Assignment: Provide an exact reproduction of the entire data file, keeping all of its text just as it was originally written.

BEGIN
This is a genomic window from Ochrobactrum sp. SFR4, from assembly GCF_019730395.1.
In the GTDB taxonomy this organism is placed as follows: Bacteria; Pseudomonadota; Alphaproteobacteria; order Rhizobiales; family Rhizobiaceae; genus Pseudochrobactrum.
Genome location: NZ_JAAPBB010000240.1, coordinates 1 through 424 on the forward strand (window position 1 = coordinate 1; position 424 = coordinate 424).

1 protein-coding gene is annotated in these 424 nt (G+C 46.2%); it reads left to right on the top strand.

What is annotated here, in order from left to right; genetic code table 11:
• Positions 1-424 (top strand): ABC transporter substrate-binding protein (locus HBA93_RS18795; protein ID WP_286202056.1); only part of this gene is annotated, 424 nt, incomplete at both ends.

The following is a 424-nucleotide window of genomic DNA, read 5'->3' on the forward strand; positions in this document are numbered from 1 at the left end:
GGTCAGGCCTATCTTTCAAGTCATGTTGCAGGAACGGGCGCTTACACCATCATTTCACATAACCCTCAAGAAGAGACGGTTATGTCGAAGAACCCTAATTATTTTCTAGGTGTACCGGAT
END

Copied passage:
This is a genomic window from Ochrobactrum sp. SFR4, from assembly GCF_019730395.1.
In the GTDB taxonomy this organism is placed as follows: Bacteria; Pseudomonadota; Alphaproteobacteria; order Rhizobiales; family Rhizobiaceae; genus Pseudochrobactrum.
Genome location: NZ_JAAPBB010000240.1, coordinates 1 through 424 on the forward strand (window position 1 = coordinate 1; position 424 = coordinate 424).

1 protein-coding gene is annotated in these 424 nt (G+C 46.2%); it reads left to right on the top strand.

What is annotated here, in order from left to right; genetic code table 11:
• Positions 1-424 (top strand): ABC transporter substrate-binding protein (locus HBA93_RS18795; protein ID WP_286202056.1); only part of this gene is annotated, 424 nt, incomplete at both ends.

The following is a 424-nucleotide window of genomic DNA, read 5'->3' on the forward strand; positions in this document are numbered from 1 at the left end:
GGTCAGGCCTATCTTTCAAGTCATGTTGCAGGAACGGGCGCTTACACCATCATTTCACATAACCCTCAAGAAGAGACGGTTATGTCGAAGAACCCTAATTATTTTCTAGGTGTACCGGAT